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Apple Enables Full Third-Party Cookie Blocking in Safari

Apple this week announced that third-party cookies are now blocked by default in Safari on macOS, iOS and iPadOS.

The feature represents the latest enhancement the Cupertino-based company brought to its Intelligent Tracking Prevention (ITP) and is meant to improve the privacy of its users by removing previously accepted exceptions.

Due to continuous improvements made to ITP, most third-party cookies were already blocked in Safari, but other browser makers are also moving toward blocking cookies by default, and Apple decided to make the final step before others.

“Full third-party cookie blocking removes statefulness in cookie blocking. […] Full third-party cookie blocking makes sure there’s no ITP state that can be detected through cookie blocking behavior,” Apple says.

Cookies, the company argues, “allow for cross-site leakage of user information such as login fingerprinting,” and blocking them eliminates that.

Additionally, blocking third-party cookies disables cross-site request forgery attacks against websites through third-party requests, removes the possibility to identify users through an auxiliary third-party domain, and simplifies development, through the use of the Storage Access API for cookie access as third-party.

Website admins that will rely on third-party cookies in Safari are advised to use OAuth 2.0 authorization or the Storage Access API to ensure their domains still work for users, or apply a previously detailed temporary compatibility fix.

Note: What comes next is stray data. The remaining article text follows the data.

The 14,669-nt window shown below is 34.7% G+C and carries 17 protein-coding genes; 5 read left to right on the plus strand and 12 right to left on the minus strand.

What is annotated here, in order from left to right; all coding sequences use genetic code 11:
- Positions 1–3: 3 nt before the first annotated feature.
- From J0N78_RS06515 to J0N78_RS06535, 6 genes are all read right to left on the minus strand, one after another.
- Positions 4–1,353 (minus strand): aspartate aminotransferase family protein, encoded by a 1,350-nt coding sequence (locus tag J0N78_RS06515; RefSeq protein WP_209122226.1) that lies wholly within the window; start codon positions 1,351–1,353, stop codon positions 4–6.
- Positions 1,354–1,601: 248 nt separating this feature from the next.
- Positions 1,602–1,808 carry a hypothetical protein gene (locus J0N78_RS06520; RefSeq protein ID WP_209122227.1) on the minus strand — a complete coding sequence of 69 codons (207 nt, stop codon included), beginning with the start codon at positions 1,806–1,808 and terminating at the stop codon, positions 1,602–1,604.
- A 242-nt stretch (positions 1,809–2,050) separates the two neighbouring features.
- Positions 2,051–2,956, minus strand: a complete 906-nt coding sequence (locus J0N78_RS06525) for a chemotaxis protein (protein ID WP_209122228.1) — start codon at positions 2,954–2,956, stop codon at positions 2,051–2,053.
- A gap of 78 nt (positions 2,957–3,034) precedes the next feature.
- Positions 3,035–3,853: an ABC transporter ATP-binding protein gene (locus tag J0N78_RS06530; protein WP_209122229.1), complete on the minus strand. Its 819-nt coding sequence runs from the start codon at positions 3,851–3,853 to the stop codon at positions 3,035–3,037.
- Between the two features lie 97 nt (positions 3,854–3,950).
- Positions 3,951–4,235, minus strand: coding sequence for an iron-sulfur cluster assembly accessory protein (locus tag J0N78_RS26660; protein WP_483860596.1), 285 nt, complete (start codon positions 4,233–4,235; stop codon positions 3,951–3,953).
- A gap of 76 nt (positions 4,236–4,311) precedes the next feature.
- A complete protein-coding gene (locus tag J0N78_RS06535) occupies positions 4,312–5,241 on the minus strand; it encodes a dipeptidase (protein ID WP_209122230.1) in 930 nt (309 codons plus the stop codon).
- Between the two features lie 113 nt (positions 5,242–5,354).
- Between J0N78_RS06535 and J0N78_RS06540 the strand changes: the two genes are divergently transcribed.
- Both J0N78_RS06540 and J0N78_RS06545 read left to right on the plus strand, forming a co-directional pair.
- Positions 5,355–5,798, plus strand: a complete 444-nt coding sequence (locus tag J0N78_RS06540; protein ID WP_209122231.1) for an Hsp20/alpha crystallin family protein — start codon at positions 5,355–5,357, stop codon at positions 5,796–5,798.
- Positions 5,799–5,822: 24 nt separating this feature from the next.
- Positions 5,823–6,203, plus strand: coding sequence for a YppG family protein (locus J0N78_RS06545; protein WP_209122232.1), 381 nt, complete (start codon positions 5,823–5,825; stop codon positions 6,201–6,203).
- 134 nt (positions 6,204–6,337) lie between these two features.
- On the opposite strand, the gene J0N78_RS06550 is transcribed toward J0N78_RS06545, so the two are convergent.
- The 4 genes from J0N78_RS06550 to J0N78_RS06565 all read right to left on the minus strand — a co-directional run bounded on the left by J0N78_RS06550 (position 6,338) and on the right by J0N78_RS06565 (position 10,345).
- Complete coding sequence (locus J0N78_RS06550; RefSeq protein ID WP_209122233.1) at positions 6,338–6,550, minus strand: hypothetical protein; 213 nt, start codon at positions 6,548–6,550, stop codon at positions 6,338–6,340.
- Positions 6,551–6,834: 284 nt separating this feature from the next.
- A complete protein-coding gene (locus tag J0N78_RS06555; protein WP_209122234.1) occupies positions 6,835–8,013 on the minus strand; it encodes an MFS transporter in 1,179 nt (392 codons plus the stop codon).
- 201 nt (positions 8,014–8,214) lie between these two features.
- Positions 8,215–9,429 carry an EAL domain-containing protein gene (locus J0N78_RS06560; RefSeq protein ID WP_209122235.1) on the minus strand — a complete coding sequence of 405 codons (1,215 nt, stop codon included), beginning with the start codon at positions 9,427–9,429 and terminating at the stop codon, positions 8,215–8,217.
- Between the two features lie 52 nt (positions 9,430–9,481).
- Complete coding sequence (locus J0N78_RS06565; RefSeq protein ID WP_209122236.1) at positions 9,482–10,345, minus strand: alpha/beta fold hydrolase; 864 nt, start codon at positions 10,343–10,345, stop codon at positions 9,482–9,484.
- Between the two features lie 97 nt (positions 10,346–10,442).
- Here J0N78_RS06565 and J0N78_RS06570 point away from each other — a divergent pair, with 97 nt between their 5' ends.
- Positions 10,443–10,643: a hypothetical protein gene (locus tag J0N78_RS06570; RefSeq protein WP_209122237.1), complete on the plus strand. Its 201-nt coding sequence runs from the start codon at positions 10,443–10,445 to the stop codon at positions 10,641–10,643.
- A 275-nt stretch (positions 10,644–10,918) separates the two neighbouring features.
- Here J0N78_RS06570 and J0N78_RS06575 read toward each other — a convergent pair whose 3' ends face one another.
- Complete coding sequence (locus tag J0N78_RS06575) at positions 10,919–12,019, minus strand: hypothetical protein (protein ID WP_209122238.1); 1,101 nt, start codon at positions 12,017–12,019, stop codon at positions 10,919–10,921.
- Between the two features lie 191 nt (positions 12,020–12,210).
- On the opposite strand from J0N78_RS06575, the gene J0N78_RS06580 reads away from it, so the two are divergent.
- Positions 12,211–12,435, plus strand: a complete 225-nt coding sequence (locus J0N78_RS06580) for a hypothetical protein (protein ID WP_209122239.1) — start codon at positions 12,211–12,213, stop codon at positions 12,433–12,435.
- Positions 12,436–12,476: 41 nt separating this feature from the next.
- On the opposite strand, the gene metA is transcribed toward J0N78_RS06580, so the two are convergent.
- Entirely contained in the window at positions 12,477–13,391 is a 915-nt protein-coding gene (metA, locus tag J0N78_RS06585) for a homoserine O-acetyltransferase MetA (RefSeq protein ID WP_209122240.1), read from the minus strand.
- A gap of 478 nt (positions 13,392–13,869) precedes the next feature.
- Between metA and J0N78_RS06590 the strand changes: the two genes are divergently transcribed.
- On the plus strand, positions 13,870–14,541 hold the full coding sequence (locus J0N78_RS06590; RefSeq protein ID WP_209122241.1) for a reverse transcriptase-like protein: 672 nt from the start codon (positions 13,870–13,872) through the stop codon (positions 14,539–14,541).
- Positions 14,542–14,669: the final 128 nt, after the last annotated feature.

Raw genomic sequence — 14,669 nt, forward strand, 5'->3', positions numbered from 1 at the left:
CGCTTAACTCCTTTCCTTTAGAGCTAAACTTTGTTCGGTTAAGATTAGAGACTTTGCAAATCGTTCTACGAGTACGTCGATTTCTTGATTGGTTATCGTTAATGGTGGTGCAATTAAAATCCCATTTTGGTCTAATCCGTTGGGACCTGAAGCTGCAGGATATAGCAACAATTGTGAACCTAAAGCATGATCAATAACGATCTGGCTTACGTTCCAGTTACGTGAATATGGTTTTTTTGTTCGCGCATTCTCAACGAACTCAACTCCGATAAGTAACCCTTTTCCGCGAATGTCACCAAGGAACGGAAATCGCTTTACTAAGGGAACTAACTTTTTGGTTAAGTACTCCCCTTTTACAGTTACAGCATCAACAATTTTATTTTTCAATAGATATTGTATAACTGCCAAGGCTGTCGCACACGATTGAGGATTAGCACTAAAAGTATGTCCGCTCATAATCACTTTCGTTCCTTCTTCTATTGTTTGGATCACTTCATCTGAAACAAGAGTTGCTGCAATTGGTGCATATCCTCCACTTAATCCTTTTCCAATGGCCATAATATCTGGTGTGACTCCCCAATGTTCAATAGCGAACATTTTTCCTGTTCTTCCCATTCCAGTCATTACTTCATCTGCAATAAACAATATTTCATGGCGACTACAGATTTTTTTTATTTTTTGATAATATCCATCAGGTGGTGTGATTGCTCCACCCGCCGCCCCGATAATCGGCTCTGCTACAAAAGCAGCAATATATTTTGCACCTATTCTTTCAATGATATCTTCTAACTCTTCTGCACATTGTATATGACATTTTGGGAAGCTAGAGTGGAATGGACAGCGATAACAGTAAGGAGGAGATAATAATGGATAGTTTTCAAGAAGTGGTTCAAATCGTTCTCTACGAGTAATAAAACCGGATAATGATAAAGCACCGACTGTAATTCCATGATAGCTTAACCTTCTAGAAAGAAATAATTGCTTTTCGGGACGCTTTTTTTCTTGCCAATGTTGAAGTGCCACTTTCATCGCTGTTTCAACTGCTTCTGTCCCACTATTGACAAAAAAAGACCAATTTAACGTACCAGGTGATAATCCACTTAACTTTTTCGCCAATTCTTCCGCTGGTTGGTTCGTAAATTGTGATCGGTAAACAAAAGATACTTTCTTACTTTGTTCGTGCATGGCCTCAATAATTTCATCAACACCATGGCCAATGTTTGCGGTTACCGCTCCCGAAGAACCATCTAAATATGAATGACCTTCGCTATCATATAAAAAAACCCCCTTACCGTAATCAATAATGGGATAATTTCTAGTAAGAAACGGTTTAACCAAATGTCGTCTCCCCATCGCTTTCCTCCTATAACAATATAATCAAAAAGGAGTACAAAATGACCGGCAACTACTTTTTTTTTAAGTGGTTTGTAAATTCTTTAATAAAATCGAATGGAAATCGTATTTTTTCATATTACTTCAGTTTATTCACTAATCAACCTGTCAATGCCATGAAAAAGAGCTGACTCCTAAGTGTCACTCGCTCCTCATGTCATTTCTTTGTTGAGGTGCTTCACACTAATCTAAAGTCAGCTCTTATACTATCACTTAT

The full third-party cookie blocking also means that, once a “request is blocked from using cookies, all redirects of that request are also blocked from using cookies.”

Now Safari is also deleting all of a website’s script-writable storage if the user hasn’t navigated to that website for seven days, but they used Safari to navigate to other sites. The script-writable storage forms impacted include Indexed DB, LocalStorage, Media keys, SessionStorage, and Service Worker registrations.

Additionally, Apple announced that all cross-site document.referrers are downgraded to their origin, just as it happens to cross-site referrer request headers at the moment, and that Safari can now detect both instant bounces and delayed navigation redirects.

“We encourage all developers to regularly test their websites with Safari Technology Preview (STP) and our betas of iOS, iPadOS, and macOS. Major changes to ITP and WebKit in general are included in the betas and STP, typically months before shipping,” Apple also notes.

Related: Safari's Intelligent Tracking Prevention Fails to Prevent Tracking

Related: How Apple's Safari Browser Will Try to Thwart Data Tracking

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